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Our View: Attorney-General pushes ahead with biggest investigation in Cyprus history

ATTORNEY-GENERAL Costas Clerides’ announcement that criminal cases would be brought, in the not too distant future, against those responsible for the collapse of the economy and the banking system was welcome news. Investigations had gathered pace and the 17 police detectives had collected evidence about the movement of funds, the purchase of bank shares by networks of companies, the re-purchase of Greek bonds, the granting of big loans on favourable terms and pay-offs, said Clerides.

By all accounts, it is a very broad and complex investigation, starting from 2006 when the notorious banker Andreas Vgenopoulos bought a controlling stake in Laiki Bank, a profitable and healthy bank at the time. With the information gathered, investigators set up a data-base with movements of money, decision dates and other relevant information. To help the investigation, the Attorney-General’s office is in the process of securing the services of a foreign firm with expertise in evaluating information. This is an excellent idea as the Cypriot police have neither the expertise nor the experience to conduct investigations of this complexity.

Clerides also revealed that criminal proceedings would be undertaken for each case separately without waiting for the overall investigation to be completed. It was re-assuring that the Attorney-General was to the point and factual about the stage at which the investigations were at, avoiding a sweeping statement or pandering to the deputies whom he briefed. And when some deputies betrayed their crude populist thinking by asking whether action could be taken to force bank executives to pay back the bonuses they had received since 2006, he diplomatically explained that such initiatives would be very difficult.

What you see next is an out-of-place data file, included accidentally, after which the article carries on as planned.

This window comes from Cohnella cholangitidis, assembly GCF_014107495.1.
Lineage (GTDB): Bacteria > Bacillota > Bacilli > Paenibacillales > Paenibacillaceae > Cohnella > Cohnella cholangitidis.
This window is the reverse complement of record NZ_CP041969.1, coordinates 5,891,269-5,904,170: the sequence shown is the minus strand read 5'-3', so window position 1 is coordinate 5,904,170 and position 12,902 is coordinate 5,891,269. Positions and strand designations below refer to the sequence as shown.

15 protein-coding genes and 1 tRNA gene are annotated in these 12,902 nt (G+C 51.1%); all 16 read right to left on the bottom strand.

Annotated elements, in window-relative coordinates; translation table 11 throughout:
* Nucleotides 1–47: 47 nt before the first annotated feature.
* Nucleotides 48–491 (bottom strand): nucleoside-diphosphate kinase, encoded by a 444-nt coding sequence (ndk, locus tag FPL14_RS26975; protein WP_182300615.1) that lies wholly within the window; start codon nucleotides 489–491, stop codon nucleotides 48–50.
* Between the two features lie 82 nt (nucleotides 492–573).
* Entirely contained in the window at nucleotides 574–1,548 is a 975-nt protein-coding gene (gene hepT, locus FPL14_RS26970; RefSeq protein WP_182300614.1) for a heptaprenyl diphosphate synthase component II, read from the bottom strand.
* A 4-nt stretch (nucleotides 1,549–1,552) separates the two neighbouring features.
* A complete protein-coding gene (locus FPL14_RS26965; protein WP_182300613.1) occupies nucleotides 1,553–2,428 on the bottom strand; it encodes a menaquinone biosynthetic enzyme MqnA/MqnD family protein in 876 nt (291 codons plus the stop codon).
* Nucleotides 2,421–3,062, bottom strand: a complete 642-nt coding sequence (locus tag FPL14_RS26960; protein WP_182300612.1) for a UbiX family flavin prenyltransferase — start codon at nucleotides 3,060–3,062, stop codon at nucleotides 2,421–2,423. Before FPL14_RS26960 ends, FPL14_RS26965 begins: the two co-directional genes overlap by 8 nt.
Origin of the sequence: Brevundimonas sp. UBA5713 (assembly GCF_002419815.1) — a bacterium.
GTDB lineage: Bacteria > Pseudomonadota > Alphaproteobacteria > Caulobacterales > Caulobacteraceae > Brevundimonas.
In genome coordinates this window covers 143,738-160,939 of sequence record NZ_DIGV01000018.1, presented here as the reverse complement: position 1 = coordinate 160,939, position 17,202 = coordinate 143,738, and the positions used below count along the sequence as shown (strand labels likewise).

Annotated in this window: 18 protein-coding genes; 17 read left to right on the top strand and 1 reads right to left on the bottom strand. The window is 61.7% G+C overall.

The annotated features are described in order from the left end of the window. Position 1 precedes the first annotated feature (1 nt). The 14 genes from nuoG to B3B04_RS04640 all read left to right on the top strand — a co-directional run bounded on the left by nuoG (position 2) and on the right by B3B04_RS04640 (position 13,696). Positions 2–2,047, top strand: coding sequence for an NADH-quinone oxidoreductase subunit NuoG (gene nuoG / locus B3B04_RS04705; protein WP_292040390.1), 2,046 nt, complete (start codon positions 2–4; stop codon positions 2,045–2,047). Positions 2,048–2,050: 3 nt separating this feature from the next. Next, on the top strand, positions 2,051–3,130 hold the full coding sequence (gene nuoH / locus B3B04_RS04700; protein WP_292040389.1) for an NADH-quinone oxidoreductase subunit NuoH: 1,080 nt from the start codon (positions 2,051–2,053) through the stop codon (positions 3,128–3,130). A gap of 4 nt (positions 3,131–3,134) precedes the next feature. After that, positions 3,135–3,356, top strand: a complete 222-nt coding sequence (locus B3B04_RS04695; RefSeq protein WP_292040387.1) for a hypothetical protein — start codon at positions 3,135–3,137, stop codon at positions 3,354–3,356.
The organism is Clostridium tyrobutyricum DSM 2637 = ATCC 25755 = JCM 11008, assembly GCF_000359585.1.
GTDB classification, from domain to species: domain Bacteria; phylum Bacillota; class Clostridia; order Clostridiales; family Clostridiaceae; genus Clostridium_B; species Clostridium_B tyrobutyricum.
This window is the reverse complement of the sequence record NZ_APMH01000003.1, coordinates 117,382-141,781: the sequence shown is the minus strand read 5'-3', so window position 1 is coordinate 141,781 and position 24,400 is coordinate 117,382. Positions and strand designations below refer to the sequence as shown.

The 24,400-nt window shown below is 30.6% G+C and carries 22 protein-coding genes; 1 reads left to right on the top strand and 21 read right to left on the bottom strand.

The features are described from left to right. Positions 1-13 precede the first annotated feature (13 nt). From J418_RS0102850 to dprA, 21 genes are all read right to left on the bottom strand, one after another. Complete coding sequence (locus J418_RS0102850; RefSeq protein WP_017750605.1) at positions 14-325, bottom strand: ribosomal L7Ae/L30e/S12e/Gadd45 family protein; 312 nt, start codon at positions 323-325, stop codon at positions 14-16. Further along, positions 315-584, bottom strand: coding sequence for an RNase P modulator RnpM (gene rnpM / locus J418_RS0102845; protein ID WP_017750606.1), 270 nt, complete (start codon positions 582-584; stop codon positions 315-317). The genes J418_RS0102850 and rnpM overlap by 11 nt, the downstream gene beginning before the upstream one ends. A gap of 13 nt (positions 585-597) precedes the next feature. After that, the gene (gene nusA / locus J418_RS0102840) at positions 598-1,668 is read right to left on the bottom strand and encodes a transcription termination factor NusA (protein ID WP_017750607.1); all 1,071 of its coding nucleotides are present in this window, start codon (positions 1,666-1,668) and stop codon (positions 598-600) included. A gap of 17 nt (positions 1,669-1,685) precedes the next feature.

It was an unbelievable question, showing how some deputies are blind to the bigger picture. The generous bonuses did not cause the banking collapse, nor were they made illegally – perhaps in retrospect they were economically and morally unjustified – so, what would be the legal justification for taking them back? The aim surely is to put the executives who had caused the banking collapse behind bars; the return of the bonuses is irrelevant.

The new Attorney-General appears to be leading the biggest investigation ever undertaken by his office in a very professional and methodical way. He has identified the weakness of the investigating team and sought the help of experts. Also commendable was that he has kept his public statements to a minimum, focusing instead on the job at hand. He understands that the real test would be in the court-room and that to secure convictions a lot of preparatory work has to be done first. We all hope that all this hard work will eventually yield convictions.

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